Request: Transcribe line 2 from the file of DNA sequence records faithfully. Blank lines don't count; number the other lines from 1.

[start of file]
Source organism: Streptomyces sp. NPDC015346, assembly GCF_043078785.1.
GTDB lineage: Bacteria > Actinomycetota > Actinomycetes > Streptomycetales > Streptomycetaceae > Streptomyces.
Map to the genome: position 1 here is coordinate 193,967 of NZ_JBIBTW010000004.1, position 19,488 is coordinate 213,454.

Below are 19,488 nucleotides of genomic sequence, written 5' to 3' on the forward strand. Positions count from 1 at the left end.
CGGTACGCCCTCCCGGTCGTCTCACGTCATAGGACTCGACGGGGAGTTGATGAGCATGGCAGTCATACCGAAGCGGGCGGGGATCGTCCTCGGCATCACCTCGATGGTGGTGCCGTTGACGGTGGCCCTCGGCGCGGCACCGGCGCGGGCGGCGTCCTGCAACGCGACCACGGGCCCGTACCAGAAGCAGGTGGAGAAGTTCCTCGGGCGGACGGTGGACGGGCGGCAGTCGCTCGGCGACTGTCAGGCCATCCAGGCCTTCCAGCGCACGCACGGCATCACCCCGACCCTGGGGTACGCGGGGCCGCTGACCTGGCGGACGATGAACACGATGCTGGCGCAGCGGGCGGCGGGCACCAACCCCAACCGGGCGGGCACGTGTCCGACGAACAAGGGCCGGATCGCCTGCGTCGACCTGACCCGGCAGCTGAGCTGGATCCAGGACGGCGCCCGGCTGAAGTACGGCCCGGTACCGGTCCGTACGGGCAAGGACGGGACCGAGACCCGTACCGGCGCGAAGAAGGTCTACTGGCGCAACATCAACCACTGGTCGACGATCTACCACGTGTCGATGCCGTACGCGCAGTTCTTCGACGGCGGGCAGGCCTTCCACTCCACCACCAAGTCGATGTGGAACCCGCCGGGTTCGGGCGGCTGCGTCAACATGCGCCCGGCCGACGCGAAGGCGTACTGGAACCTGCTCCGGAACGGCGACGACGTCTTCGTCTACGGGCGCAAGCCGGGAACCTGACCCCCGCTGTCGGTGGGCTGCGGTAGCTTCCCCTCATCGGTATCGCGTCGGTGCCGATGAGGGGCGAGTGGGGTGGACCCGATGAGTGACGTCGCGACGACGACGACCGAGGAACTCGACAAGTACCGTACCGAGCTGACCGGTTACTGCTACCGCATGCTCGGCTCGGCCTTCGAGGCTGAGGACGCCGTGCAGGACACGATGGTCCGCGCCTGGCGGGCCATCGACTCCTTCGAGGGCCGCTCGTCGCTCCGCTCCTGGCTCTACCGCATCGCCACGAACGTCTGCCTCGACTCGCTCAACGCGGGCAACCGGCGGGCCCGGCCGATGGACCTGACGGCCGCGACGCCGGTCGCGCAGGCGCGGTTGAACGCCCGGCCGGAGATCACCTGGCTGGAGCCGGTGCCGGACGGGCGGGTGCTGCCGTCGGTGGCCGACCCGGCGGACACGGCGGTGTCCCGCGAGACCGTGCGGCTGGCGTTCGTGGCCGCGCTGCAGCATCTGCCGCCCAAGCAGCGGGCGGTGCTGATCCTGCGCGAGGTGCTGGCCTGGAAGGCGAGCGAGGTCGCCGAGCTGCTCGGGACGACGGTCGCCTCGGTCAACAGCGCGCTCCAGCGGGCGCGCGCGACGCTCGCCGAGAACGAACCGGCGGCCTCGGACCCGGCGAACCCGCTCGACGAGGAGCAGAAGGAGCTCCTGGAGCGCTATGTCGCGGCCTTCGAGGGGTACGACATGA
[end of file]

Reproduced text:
GTDB lineage: Bacteria > Actinomycetota > Actinomycetes > Streptomycetales > Streptomycetaceae > Streptomyces.